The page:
Purpose: Our purpose was to evaluate normal tissue complication probability (NTCP) models for their ability to describe the increase in tolerance as the length of irradiated spinal nerve is reduced in a pig. Methods and Materials: Common phenomenological and semimechanistic NTCP models were fit using the maximum likelihood estimate method to dose-response data from spinal nerve irradiation studies in pigs. Statistical analysis was used to compare how well each model fit the data. Model parameters were then applied to a previously published dose distribution used for spinal cord irradiation in rats under the assumption of a similar dose-response. Results: The Lyman-Kutcher-Burman model, relative seriality, and critical volume model fit the spinal nerve data equally well, but the mean dose logistic and relative seriality models gave the best fit after penalizing for the number of model parameters. The minimum dose logistic regression model was the only model showing a lack of fit. When extrapolated to a 0.5-cm simulated square-wave–like dose distribution, the serial behaving models showed negligible increase in dose-response curve. The Lyman-Kutcher-Burman model and relative seriality models showed significant shifting of NTCP curves due to parallel behaving parameters. The critical volume model gave the closest match to the rat data. Conclusions: Several phenomenological and semimechanistic models were observed to adequately describe the increase in the radiation tolerance of the spinal nerves when changing the irradiated length from 1.5 to 0.5 cm. Contrary to common perception, model parameters suggest parallel behaving tissue architecture. Under the assumption that the spinal nerve response to radiation is similar to that of the spinal cord, only the critical volume model was robust when extrapolating to outcome data from a 0.5-cm square-wave–like dose distribution, as was delivered in rodent spinal cord irradiation research.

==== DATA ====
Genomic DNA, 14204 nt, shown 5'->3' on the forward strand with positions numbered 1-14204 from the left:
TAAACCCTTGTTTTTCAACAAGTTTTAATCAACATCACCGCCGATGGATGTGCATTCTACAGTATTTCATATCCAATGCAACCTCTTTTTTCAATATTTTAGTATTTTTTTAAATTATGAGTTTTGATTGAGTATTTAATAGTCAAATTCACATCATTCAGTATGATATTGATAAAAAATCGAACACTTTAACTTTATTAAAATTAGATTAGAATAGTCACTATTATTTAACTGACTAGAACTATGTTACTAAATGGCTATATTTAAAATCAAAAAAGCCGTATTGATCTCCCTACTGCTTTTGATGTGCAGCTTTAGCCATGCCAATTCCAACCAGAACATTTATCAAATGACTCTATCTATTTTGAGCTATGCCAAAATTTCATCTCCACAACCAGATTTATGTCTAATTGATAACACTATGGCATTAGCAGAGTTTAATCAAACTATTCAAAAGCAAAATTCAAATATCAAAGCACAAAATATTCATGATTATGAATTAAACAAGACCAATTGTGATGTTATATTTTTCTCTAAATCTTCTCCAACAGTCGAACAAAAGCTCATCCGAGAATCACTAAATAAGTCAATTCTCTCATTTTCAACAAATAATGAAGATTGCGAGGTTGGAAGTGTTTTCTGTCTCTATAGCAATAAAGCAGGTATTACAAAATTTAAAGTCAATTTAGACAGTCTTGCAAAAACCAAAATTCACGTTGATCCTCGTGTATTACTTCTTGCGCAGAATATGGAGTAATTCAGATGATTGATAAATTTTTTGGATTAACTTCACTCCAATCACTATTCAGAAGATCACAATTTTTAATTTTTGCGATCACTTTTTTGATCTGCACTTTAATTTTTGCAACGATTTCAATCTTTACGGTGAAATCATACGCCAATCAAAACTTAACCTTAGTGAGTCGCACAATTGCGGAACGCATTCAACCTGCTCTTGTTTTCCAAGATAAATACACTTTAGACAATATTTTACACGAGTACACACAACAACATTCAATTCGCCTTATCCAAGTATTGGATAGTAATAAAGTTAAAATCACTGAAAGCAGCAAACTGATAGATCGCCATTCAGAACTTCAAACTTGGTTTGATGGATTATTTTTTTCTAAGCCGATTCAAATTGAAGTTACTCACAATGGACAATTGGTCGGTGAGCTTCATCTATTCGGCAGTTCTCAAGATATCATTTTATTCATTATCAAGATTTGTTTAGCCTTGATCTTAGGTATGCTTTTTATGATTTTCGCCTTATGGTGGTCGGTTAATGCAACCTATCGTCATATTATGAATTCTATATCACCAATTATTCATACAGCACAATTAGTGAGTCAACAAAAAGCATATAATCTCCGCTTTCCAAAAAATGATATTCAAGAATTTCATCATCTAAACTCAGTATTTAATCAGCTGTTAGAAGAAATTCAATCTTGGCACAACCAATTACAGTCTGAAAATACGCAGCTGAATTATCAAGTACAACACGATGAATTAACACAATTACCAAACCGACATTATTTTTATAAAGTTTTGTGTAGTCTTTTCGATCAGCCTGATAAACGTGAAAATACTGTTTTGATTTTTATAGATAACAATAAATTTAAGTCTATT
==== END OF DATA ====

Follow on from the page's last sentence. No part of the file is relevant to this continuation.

|Original language||English (US)|
|Journal||International Journal of Radiation Oncology Biology Physics|
|State||Accepted/In press - 2020|
ASJC Scopus subject areas
- Radiology Nuclear Medicine and imaging
- Cancer Research